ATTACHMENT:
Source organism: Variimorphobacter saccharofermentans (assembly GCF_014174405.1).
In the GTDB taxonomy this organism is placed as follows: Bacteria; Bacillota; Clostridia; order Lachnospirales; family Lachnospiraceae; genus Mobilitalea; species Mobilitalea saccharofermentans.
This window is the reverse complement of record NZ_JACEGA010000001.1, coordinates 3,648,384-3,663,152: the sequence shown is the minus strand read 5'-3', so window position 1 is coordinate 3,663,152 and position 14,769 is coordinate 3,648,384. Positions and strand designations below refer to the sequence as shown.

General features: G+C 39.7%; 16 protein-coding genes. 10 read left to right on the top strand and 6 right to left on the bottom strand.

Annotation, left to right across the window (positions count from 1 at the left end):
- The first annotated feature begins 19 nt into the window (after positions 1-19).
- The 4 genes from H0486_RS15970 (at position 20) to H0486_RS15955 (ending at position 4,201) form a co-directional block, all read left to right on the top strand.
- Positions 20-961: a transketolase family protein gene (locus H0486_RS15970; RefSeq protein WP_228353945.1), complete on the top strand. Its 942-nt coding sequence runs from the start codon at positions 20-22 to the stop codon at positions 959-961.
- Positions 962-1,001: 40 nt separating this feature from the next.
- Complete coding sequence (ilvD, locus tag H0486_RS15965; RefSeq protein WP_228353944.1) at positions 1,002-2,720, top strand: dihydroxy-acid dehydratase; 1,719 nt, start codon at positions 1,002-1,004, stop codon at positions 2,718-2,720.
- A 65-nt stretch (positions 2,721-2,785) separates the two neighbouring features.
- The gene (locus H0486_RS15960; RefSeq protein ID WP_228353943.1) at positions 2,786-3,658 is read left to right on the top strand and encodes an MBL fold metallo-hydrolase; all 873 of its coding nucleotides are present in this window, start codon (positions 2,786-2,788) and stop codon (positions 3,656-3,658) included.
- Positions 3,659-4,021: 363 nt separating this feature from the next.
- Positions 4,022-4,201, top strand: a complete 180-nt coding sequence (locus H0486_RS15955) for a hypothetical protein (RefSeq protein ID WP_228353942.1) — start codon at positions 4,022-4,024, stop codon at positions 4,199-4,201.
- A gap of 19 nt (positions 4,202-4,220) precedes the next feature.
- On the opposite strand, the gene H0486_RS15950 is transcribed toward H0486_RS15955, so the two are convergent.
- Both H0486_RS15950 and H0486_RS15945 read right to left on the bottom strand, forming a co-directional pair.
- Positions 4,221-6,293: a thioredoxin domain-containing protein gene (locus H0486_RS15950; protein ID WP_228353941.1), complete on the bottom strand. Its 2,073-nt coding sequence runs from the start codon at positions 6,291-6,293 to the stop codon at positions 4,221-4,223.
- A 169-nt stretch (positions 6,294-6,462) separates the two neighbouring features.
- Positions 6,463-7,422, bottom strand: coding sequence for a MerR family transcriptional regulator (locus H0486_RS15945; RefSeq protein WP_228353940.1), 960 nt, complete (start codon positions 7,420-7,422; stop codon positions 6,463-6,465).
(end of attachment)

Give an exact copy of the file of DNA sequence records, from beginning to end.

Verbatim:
Source organism: Variimorphobacter saccharofermentans (assembly GCF_014174405.1).
In the GTDB taxonomy this organism is placed as follows: Bacteria; Bacillota; Clostridia; order Lachnospirales; family Lachnospiraceae; genus Mobilitalea; species Mobilitalea saccharofermentans.
This window is the reverse complement of record NZ_JACEGA010000001.1, coordinates 3,648,384-3,663,152: the sequence shown is the minus strand read 5'-3', so window position 1 is coordinate 3,663,152 and position 14,769 is coordinate 3,648,384. Positions and strand designations below refer to the sequence as shown.

General features: G+C 39.7%; 16 protein-coding genes. 10 read left to right on the top strand and 6 right to left on the bottom strand.

Annotation, left to right across the window (positions count from 1 at the left end):
- The first annotated feature begins 19 nt into the window (after positions 1-19).
- The 4 genes from H0486_RS15970 (at position 20) to H0486_RS15955 (ending at position 4,201) form a co-directional block, all read left to right on the top strand.
- Positions 20-961: a transketolase family protein gene (locus H0486_RS15970; RefSeq protein WP_228353945.1), complete on the top strand. Its 942-nt coding sequence runs from the start codon at positions 20-22 to the stop codon at positions 959-961.
- Positions 962-1,001: 40 nt separating this feature from the next.
- Complete coding sequence (ilvD, locus tag H0486_RS15965; RefSeq protein WP_228353944.1) at positions 1,002-2,720, top strand: dihydroxy-acid dehydratase; 1,719 nt, start codon at positions 1,002-1,004, stop codon at positions 2,718-2,720.
- A 65-nt stretch (positions 2,721-2,785) separates the two neighbouring features.
- The gene (locus H0486_RS15960; RefSeq protein ID WP_228353943.1) at positions 2,786-3,658 is read left to right on the top strand and encodes an MBL fold metallo-hydrolase; all 873 of its coding nucleotides are present in this window, start codon (positions 2,786-2,788) and stop codon (positions 3,656-3,658) included.
- Positions 3,659-4,021: 363 nt separating this feature from the next.
- Positions 4,022-4,201, top strand: a complete 180-nt coding sequence (locus H0486_RS15955) for a hypothetical protein (RefSeq protein ID WP_228353942.1) — start codon at positions 4,022-4,024, stop codon at positions 4,199-4,201.
- A gap of 19 nt (positions 4,202-4,220) precedes the next feature.
- On the opposite strand, the gene H0486_RS15950 is transcribed toward H0486_RS15955, so the two are convergent.
- Both H0486_RS15950 and H0486_RS15945 read right to left on the bottom strand, forming a co-directional pair.
- Positions 4,221-6,293: a thioredoxin domain-containing protein gene (locus H0486_RS15950; protein ID WP_228353941.1), complete on the bottom strand. Its 2,073-nt coding sequence runs from the start codon at positions 6,291-6,293 to the stop codon at positions 4,221-4,223.
- A 169-nt stretch (positions 6,294-6,462) separates the two neighbouring features.
- Positions 6,463-7,422, bottom strand: coding sequence for a MerR family transcriptional regulator (locus H0486_RS15945; RefSeq protein WP_228353940.1), 960 nt, complete (start codon positions 7,420-7,422; stop codon positions 6,463-6,465).